The Bell Jar

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The Bell Jar – Sylvia Plath Essay, Research Paper Sylvia Plath The Bell Jar Although there are elements of fiction included, and even true events are somewhat altered and rearranged, The Bell Jar is essentially an autobiography of Sylvia Plath, who is recognized for her impeccable and ruthless poetry, which excels at describing the most extreme reaches of Plath s consciousness and passions (from back cover of Rough Magic by Paul Alexander). Perhaps though what Plath is more noted for, and what arguably made her famous on a large scale, is her tormented life of depression and disappointment, that Plath herself ended at the young age of thirty. The time frame that the book refers to, is a period in Plath s life when she underwent a series of experiences that led to her

infamous suicide attempt and institution in several mental institutes. Sylvia Plath would not again reach a low point even close to this one until the actual time of her death. In The Bell Jar the main character Esther Greenwood is the parallel to Plath, and all other characters in the story in fact did have their real-life parallels as well, although some of the events are told out of order and there are fictitious events added for a more interesting plot. What is most important about The Bell Jar is Plath s own mentally disturbed perspective of the situations that unfold before her, and this is what makes the book not only a grand piece of literature but also an important insight into depression from a psychological point of view. In The Bell Jar there are a series of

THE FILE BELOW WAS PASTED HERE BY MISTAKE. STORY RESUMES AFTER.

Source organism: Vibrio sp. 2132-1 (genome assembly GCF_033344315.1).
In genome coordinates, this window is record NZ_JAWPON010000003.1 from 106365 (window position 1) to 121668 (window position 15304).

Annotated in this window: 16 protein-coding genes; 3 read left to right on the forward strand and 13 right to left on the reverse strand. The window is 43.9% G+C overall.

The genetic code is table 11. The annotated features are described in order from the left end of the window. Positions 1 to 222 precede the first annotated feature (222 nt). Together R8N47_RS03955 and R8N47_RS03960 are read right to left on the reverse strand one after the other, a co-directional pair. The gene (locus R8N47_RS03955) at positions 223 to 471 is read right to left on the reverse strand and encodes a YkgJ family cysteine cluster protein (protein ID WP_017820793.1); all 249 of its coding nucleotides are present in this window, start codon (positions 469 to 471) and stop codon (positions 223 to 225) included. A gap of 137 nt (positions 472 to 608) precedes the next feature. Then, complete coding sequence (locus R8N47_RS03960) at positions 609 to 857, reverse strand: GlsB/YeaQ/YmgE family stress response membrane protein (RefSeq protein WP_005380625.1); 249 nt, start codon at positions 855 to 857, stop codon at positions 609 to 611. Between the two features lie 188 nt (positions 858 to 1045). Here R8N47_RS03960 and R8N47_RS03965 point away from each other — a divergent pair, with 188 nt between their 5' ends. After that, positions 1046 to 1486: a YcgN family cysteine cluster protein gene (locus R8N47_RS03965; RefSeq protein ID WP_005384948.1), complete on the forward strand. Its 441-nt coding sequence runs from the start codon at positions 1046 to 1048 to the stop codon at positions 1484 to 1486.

circumstances and events that, combined with her own mentally troubled persona, lead Esther Greenwood into a downward spiral of depression that culminates in a suicide attempt, which brings about the consequence of her institutionalization in several facilities. Eventually it will also be a set of influential people and circumstances as well as her slowly growing healthy outlook on life that lead to her recovery.The beginning of the story finds Esther halfway through her month long experience working for the fashion magazine Mademoiselle, an event that she had awaited for the last year of her life. Esther was currently in a prestigious university on scholarship, and had won the opportunity to work for the magazine for a month out of the summer because of her exceptional writing

abilities. She had expected the experience to be glorious and to surpass all her expectations, since this event she had been awaiting for months before, yet it wasn t. One of her great disappointments was actually seeing how the lifestyle she aspired to did not actually live up to her expectations. Esther is particularly disappointed in her fellow prizewinners that also made the job at Mademoiselle. She finds her new acquaintances as well as people in general in New York to be much less than she was expecting and manifests it early on in the book. These girls looked awfully bored to me. I saw them on the roof yawning and painting their nails and trying to keep their Bermudatans, and they seemed bored as hell . Girls like that make me sick. I m so jealous I can t speak It was my

first big chance, buthere I was, sitting back and letting it run through my fingers likeso much water. I guess one of my troubles was Doreen (roommate). Aside from her overall negative outlook on people and the lifestyle of New York, there were also particular events that made her stay in the city quite more distasteful and unpleasant. At a dinner given to all the girls at the hotel, there was poisoned crabmeat that was served which made the girls all sick. Esther was the first of about 20 girls who got nauseated and passed out. Her recovery was then dull and lowered her mood and further fueled her dismay with the whole experience. Also, shortly before returning back home, she went out to a party where she was physically assaulted by her date. At this point her depression was